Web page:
The good we do continues long after our death
It was a devastating tragedy. A young man, brilliant, gifted, with a devoted wife and two beautiful young children, was diagnosed with leukaemia. For two and a half years, helped by advanced medical technology and lifted by the prayers of friends, he fought with all his strength against the civil war taking place within his body. In the end it was all too much, and two weeks ago he died.
If any of us had been so minded, here was a supreme trial of faith. This was no ordinary young man. He was a person of the most profound religious belief and practice, who spent every spare moment of his crowded, short life helping others and bringing out the best in them, who by the sheer force of his example became a leader who transformed lives, whether as a youth leader, a student, a teacher or as a builder of communities. He taught people the power of possibility and helped them become better than they thought they were.
“Is this the religious life, and this its reward?” asked the rabbis. “Shall the judge of all the earth not do justice?” asked Abraham. There are moments that can shake your faith to its foundations. Yet, as I stood at his funeral, this was not the feeling that swept over me. Instead I felt a strange, quite unexpected access of faith.
For around me, gathered at seemingly impossible short notice — in Judaism we try never to delay a funeral – were more than a thousand mourners, many of them his age or younger. Through their tears I saw the difference he had made to their lives. He wasn’t rich or famous. He had lived all too briefly. Yet each of them had a story to tell of how he had helped them, inspired them, befriended them when they were lonely, lifted them when they were suffering some personal crisis; and each of those blessings had given rise to others in turn, in a series of ever-widening ripples of good.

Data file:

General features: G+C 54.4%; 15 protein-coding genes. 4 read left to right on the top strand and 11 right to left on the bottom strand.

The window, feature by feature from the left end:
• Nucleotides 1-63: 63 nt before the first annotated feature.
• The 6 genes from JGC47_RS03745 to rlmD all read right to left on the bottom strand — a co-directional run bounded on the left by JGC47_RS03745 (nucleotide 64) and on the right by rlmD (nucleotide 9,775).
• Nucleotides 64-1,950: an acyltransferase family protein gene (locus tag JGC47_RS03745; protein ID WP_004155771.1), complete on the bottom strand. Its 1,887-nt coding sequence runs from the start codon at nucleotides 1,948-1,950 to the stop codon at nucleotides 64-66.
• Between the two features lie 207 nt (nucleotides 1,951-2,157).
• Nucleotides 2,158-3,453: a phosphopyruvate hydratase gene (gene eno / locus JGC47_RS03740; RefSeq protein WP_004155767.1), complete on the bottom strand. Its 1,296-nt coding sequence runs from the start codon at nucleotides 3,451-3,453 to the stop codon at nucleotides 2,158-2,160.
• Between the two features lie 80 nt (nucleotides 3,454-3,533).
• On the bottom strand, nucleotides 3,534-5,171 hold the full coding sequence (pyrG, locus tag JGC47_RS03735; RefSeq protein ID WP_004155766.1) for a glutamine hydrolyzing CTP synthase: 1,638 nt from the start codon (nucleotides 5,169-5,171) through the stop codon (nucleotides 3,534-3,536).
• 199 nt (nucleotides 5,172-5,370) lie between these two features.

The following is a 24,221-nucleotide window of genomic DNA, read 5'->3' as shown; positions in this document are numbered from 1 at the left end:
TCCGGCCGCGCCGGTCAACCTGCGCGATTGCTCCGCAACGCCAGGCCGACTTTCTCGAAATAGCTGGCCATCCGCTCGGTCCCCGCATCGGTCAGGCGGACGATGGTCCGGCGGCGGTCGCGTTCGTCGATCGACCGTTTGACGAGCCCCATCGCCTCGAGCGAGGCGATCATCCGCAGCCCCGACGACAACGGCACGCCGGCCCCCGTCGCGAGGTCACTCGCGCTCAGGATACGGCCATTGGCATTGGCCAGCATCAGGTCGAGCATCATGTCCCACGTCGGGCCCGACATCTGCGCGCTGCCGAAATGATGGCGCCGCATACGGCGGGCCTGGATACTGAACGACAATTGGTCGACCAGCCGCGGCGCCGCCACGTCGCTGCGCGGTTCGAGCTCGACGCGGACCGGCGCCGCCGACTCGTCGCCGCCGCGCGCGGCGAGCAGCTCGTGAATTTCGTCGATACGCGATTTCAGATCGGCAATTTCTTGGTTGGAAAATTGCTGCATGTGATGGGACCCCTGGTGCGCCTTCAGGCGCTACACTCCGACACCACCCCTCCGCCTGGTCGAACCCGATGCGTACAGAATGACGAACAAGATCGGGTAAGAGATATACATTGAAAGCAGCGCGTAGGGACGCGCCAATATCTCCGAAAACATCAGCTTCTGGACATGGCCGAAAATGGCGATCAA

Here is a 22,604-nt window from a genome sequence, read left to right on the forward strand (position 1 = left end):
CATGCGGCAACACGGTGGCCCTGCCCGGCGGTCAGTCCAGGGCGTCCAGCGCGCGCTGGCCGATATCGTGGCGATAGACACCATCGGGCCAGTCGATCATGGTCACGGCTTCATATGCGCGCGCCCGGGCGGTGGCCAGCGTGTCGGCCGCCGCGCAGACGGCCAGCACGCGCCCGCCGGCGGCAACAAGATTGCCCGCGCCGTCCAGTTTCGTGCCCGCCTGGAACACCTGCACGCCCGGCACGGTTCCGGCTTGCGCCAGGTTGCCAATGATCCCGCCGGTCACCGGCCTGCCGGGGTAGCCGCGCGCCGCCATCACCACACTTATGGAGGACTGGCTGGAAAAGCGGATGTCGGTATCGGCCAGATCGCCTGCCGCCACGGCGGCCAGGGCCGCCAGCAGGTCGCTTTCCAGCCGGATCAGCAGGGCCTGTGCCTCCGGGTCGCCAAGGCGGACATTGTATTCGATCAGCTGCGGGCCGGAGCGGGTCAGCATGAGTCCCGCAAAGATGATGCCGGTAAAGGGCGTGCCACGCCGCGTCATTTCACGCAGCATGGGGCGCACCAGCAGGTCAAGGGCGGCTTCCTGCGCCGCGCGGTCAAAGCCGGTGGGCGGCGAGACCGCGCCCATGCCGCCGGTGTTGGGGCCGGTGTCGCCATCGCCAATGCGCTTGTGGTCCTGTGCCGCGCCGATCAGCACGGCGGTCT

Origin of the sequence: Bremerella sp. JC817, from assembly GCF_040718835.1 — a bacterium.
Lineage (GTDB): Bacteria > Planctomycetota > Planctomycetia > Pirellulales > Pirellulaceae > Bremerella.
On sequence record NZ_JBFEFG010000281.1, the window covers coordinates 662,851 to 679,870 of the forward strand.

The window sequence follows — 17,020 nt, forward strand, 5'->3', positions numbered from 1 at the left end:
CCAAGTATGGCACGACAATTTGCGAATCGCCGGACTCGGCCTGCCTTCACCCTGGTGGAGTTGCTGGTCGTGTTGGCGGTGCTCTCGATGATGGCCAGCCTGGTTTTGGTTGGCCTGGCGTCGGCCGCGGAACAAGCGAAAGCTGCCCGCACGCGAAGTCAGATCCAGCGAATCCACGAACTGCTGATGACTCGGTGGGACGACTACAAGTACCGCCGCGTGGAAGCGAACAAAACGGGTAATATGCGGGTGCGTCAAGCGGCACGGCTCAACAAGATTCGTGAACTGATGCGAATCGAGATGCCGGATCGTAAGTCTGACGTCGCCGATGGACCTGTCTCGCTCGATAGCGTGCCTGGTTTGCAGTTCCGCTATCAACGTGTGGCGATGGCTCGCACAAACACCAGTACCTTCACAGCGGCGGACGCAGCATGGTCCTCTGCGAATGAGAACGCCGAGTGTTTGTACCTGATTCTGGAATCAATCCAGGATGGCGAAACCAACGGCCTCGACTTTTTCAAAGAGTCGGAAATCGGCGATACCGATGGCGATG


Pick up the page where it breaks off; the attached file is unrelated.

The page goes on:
There is a film, Pay It Forward, in which the hero, a young schoolboy, is set a thought-provoking assignment by his social science teacher. “Come up with a practical plan to change the world and improve humankind.” Moved by the plight of people he sees in difficulties — a homeless man, his alcoholic mother, his badly scarred teacher — he suddenly envisages a way. Normally, kindnesses are reciprocated. They are “paid back.” What if they were paid forward? What if we made it a condition of doing someone some good, that they agreed to do good to someone else in need? Could you not make a virtue contagious, creating an epidemiology of generosity?
The film ends on a note of tragedy but also of immense hope. Despite what seemed to be a series of failures, the child does succeed in changing lives in ways no one could have foreseen. That is what I felt among the crowd of mourners at the funeral that day. We had come to honour the memory of one who, without ever saying so, taught people to pay it forward, and he had left behind him a vast legacy of blessings. And yes, he had died young and left a tidal wave of grief. But he had also taught us how never to let grief, or suffering, or sadness have the last word. Before he died, he taught us how to live.
God, bound by the very laws of nature with which He created the universe, and without which neither it nor us would exist, cannot render us immune to the thousand natural shocks that flesh is heir to. But God can and does change the world by changing us, especially those rare and blessed people who become transmitters of His presence.
We wept that day. I believe God wept too. Shmuel Yosef Agnon, the Nobel prize winning writer, once speculated that Kaddish, the Jewish prayer for the dead, speaks not about human death but about Divine life, as if it were our way of offering comfort to God for the loss of one of His children. Mortality is written into the human condition, but so too is the possibility of immortality, in the good we do that continues, long after we are here, to beget further good. There are lives that defeat death and redeem existence from tragedy. We knew, that day, that we had known one of them.